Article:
Validity of Anglican Orders

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There are three Holy Orders in one sacrament: bishop, priest, and deacon. To "ordain" a man means to place him in one of those "orders."

The Anglican Church is also known as the "Episcopalian Church" because it has bishops (Greek, episkopoi, overseers, the root of our word "bishop"). The name "Anglican" is shorthand for "The Church of England." Anglicans have made an effort to make sure that they have a valid episcopacy by enlisting Orthodox bishops to participate in their ordination of bishops.

As a consequence, if the Anglicans have valid apostolic succession, the Catholic Church would have to recognize the validity of all Anglican sacraments, just as it recognizes the validity of all of the sacraments in the Orthodox and Oriental Churches.

After examining the question in great detail, in 1896 Pope Leo XIII solemnly declared that the Anglican Orders are "null and void," and therefore that we do not stand in the same relationship to that body as we do to the Orthodox and Oriental Churches.

Catholic Encyclopedia, "Apostolicae Curae".
A Bull of Leo XIII issued 15 September, 1896, and containing the latest papal decision with regard to the validity of Anglican orders. Decisions had already been given that such orders are invalid. The invariable practice also of the Catholic Church supposed their invalidity, since, whenever clergymen who had received orders in the Anglican Church became converts, and desired to become priests in the Catholic Church, they have been unconditionally ordained.
In recent years, however, several members of the clergy and laity of the Anglican Church set forth the plea that the practice of the Catholic Church in insisting on unconditionally ordaining clerical converts from Anglicanism arose from want of due inquiry into the validity of Anglican orders, and from mistaken assumptions which, in the light of certain historical investigations, could not justly be maintained. Those, especially, who were interested in the movement that looked towards Corporate Reunion thought that, as a condition to such reunion, Anglican orders should be accepted as valid by the Catholic Church. A few Catholic writers, also, thinking that there was at least room for doubt, joined with them in seeking a fresh inquiry into the question and an authoritative judgment from the Pope.
The Pope therefore permitted the question to be re-examined. He commissioned a number of men, whose opinions on the matter were known to be divergent, to state, each, the ground of his judgment, in writing. He then summoned them to Rome, directed them to interchange writings, and, placing at their disposal all the documents available, directed them to further investigate and discuss it. Thus prepared, he ordered them to meet in special sessions under the presidency of a cardinal appointed by him.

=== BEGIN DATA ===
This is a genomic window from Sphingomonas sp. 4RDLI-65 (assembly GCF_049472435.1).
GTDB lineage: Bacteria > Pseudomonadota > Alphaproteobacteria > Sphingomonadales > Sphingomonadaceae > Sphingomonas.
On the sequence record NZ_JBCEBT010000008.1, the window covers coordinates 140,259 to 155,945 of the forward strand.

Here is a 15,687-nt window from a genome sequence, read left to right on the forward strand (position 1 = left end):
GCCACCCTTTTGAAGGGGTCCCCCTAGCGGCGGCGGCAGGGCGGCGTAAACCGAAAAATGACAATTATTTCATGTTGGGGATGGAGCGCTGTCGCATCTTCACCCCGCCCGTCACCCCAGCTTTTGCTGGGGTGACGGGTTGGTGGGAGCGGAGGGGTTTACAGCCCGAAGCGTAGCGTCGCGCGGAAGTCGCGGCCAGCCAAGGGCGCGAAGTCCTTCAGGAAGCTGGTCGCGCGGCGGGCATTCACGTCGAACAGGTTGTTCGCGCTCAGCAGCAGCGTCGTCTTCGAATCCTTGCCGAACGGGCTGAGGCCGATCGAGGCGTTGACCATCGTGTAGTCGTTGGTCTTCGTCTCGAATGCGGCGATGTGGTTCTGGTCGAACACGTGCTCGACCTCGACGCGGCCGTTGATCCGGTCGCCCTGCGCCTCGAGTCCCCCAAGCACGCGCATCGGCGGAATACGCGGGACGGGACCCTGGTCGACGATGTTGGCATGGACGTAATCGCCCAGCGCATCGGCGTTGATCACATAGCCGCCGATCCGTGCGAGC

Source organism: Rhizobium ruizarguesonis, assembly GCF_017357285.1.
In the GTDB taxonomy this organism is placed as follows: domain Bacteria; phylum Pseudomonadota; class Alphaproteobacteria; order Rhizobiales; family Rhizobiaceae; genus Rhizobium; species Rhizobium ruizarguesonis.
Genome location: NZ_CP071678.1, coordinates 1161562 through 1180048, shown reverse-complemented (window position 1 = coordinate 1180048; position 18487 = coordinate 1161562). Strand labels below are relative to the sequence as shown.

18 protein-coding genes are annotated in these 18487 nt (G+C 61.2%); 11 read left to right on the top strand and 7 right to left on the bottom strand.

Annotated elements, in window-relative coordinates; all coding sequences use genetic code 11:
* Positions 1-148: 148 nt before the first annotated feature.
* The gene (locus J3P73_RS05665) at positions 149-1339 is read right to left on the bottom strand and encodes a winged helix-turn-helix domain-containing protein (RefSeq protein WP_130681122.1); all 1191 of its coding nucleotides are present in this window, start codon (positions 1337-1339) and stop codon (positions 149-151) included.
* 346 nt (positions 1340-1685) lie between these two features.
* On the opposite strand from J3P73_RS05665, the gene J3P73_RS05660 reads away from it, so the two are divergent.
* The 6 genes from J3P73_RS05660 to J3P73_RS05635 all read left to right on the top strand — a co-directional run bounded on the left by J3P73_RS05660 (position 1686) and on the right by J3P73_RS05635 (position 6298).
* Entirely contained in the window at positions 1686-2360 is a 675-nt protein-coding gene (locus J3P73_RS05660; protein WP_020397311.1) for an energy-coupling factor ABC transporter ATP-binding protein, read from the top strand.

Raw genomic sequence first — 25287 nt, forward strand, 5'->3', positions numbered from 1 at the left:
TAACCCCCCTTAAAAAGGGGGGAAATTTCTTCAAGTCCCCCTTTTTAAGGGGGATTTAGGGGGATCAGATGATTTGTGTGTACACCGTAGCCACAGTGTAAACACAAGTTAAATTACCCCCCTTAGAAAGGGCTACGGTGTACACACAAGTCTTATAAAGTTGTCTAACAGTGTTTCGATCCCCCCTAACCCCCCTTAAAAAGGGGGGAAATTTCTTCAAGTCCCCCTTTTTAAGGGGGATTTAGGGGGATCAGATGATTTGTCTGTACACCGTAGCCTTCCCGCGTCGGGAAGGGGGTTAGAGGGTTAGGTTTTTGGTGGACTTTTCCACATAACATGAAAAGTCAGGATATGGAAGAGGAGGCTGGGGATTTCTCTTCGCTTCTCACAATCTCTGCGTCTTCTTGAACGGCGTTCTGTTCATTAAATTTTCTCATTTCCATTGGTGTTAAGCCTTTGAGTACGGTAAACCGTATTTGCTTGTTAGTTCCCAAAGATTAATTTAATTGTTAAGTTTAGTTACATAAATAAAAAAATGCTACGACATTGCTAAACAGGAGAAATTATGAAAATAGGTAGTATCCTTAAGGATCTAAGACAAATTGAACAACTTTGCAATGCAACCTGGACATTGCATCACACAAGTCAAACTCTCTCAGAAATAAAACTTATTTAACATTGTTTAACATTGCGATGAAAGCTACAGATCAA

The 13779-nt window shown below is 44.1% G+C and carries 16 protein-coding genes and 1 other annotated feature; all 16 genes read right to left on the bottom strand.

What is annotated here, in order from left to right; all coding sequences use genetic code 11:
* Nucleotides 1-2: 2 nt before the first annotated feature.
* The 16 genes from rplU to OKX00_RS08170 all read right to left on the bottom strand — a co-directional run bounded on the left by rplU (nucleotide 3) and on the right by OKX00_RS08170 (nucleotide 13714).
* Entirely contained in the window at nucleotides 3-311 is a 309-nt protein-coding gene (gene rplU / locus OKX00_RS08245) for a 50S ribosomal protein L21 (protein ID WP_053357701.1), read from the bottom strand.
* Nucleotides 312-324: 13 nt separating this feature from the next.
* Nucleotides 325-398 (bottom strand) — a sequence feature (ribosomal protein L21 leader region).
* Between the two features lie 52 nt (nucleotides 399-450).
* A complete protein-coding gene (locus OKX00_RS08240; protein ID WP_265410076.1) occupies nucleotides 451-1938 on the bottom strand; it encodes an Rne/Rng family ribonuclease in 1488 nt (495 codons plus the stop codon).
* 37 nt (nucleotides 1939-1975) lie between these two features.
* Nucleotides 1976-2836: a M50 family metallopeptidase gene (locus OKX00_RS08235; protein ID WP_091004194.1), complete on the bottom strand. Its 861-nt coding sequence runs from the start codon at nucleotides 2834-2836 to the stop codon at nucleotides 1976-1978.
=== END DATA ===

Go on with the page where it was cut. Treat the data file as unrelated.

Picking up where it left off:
Twelve such sessions were held, in which "all were invited to free discussion." He then directed that the acts of those sessions, together with all the documents, should be submitted to a council of cardinals, "so that when all had studied the whole subject and discussed it in Our presence each might give his opinion". The final result was the Bull "Apostolicae Curae", in which Anglican orders were declared to be invalid. As the Bull itself explains at length, its decision rests on extrinsic and on intrinsic grounds.
Extrinsic grounds
The extrinsic grounds are to be found in the fact of the implicit approval of the Holy See given to the constant practice of unconditionally ordaining convert clergymen from the Anglican Church who desired to become priests, and in the explicit declarations of the Holy See as to the invalidity of Anglican orders on every occasion when its decision was evoked.
Intrinsic grounds
The intrinsic reason for which Anglican Orders are pronounced invalid by the Bull, is the "defect of form and intention."
The episcopate undoubtedly by the institution of Christ most truly belongs to the Sacrament of Orders and constitutes the priesthood in the highest degree. So it comes to pass that, as the Sacrament of Orders and the true priesthood of Christ were utterly eliminated from the Anglican rite, and hence the priesthood is in nowise conferred truly and validly in the episcopal consecration of the same rite, for the like reason, therefore, the episcopate can in nowise be truly and validly conferred by it; and this the more so because among the first duties of the episcopate is that of ordaining ministers for the Holy Eucharist and Sacrifice.
Not only is the proper form for the sacrament lacking in the Anglican Ordinal; the intention is also lacking. Although the Church does not judge what is in the mind of the minister, she must pass judgment on what appears in the external rite. Now to confer a sacrament one must have the intention of doing what the Church intends. If a rite be so changed that it is no longer acknowledged by the Church as valid, it is clear that it cannot be administered with the proper intention.